Communication in Accept phase: 1-way vs 2-way 

The blockchain protocol employs communication only once and only in one way, from the leader to the participants, and this corresponds to the phase 2a of Paxos: the Accept message Phase.

Since the blockchain consensus protocol skips Phase 2b and Phase 3, it provides unavoidably a probabilistic consensus.(I had talked about why this is the case for leader based distributed consensus such as Paxos in this previous post.) Since blockchain consensus is inherently probabilistic, you need to wait 6 more blocks to see if that block sticks. At that point the work required to rewrite history is so huge that you can conclude the block is finally committed.

For phase 2 in Paxos, the leader has a two-way acknowledged communication. The two-way communication works OK for the leader because the number of the participants is typically less than half a dozen (for the reasons explained below).

On the other hand, if 1000s nodes participated in a Paxos protocol, the leader would not be able to survive receiving 1000s of ack messages for each round. (Well, I guess it could have, but the phases would take several seconds than the typical 10s of milliseconds.) To avoid this problem, with 1000s of participants, the Blockchain has only one way broadcast communication, which is propagated from the leader to the participants via a gradual gossip protocol.

So to recap, and to refer back to the figure, here is what we have. Blockchain does a silent Phase 1 (via proof-of-work) and follows that with only Phase 2a.

The environment: public vs private

The typical use case of Paxos is to replicate state to make it consistently and safely survive crash failures in a private environment. So keeping the number of participants small (around 5 nodes) is OK for this use case.

The blockchain applications bring new constraints and requirements to the consensus problem. In blockchains, the participants can now be Byzantine, motivated by financial gains. So it is not sufficient to limit the consensus participants to be 3-5 nodes, because the rest of the network does not necessarily trust these nodes. In Blockchains, for reasons of attestability and tolerating colluding groups of Byzantine participants, it is preferred to keep the participants at 1000s to 10,000s. Thus the problem becomes: How do you design byzantine tolerant consensus algorithm that scales to 1000s of participants?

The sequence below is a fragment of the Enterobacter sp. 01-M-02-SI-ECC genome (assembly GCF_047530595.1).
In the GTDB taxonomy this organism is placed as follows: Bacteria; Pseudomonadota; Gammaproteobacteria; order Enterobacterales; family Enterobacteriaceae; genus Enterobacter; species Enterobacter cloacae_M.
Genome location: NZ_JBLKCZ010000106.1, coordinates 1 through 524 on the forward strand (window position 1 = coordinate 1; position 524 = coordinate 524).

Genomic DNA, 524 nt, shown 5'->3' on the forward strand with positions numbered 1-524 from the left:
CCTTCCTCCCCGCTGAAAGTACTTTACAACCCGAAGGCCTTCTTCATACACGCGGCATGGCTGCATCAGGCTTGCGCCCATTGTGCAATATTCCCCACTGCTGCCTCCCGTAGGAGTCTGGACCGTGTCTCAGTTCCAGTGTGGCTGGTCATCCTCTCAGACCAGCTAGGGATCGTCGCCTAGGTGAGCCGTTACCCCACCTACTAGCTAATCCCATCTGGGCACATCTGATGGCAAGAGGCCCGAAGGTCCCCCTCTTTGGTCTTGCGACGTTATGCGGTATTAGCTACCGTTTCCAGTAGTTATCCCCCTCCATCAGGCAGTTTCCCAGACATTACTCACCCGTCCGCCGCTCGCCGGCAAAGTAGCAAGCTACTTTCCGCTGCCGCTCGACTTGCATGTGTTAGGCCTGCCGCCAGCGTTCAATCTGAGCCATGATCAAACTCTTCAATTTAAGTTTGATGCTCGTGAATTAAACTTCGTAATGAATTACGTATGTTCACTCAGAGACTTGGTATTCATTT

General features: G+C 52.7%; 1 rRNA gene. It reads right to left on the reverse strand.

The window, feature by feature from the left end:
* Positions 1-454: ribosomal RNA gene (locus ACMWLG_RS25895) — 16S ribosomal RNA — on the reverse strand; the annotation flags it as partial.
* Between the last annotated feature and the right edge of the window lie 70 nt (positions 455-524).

Moreover, the consensus problems solved are also slightly different. The Bitcoin-NG paper provided a nice formulation of the blockchain consensus problem in its model section.

Comparing the Nakamoto consensus problem with the classic Byzantine consensus problem is very instructional. Nakamoto consensus has probabilistic guarantees for Termination, Agreement, and Validity, whereas the classic Byzantine Consensus (which a Byzantized version of Paxos solves) has deterministic guarantees for them. (To keep the discussion simple in this post, I didn't get into a byzantine tolerant Paxos protocol, which is more complicated. By utilizing randomization/probabilities, blockchain has a really simple protocol --I have to give it to it.)

MAD questions

(This section is here due to my New Year's resolution.)
1. Well, this entire post started as a result of a MAD question: "What if I try to map Blockchain protocol components to that of Paxos protocol components?" So I chalk that up as my first MAD question :-)

2. Now that we have this mapping, is there a way to leverage on this to synthesize a new insight? What is the next step? Sometimes providing such a mapping can help give someone a novel insight, which can lead to a new protocol.